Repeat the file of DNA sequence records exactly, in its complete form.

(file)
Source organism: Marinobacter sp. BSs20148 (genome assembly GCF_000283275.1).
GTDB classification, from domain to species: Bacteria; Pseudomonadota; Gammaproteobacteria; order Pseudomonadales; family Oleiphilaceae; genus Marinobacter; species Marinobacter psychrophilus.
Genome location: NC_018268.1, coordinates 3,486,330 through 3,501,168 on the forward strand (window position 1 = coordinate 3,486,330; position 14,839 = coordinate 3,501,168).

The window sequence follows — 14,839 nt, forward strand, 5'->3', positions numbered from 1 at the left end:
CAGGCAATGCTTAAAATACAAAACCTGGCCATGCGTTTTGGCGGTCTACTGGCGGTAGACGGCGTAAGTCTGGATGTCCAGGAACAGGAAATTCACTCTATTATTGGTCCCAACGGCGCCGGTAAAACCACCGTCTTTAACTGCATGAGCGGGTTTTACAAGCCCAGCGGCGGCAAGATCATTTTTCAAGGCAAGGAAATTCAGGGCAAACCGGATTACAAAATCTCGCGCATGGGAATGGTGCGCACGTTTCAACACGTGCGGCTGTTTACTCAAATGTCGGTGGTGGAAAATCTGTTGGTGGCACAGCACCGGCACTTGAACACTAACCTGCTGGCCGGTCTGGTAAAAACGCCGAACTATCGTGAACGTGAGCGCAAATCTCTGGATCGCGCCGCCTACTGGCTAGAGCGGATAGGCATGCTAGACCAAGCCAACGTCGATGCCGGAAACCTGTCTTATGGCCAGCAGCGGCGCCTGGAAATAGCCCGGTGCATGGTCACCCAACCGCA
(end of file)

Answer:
Source organism: Marinobacter sp. BSs20148 (genome assembly GCF_000283275.1).
GTDB classification, from domain to species: Bacteria; Pseudomonadota; Gammaproteobacteria; order Pseudomonadales; family Oleiphilaceae; genus Marinobacter; species Marinobacter psychrophilus.
Genome location: NC_018268.1, coordinates 3,486,330 through 3,501,168 on the forward strand (window position 1 = coordinate 3,486,330; position 14,839 = coordinate 3,501,168).

The window sequence follows — 14,839 nt, forward strand, 5'->3', positions numbered from 1 at the left end:
CAGGCAATGCTTAAAATACAAAACCTGGCCATGCGTTTTGGCGGTCTACTGGCGGTAGACGGCGTAAGTCTGGATGTCCAGGAACAGGAAATTCACTCTATTATTGGTCCCAACGGCGCCGGTAAAACCACCGTCTTTAACTGCATGAGCGGGTTTTACAAGCCCAGCGGCGGCAAGATCATTTTTCAAGGCAAGGAAATTCAGGGCAAACCGGATTACAAAATCTCGCGCATGGGAATGGTGCGCACGTTTCAACACGTGCGGCTGTTTACTCAAATGTCGGTGGTGGAAAATCTGTTGGTGGCACAGCACCGGCACTTGAACACTAACCTGCTGGCCGGTCTGGTAAAAACGCCGAACTATCGTGAACGTGAGCGCAAATCTCTGGATCGCGCCGCCTACTGGCTAGAGCGGATAGGCATGCTAGACCAAGCCAACGTCGATGCCGGAAACCTGTCTTATGGCCAGCAGCGGCGCCTGGAAATAGCCCGGTGCATGGTCACCCAACCGCA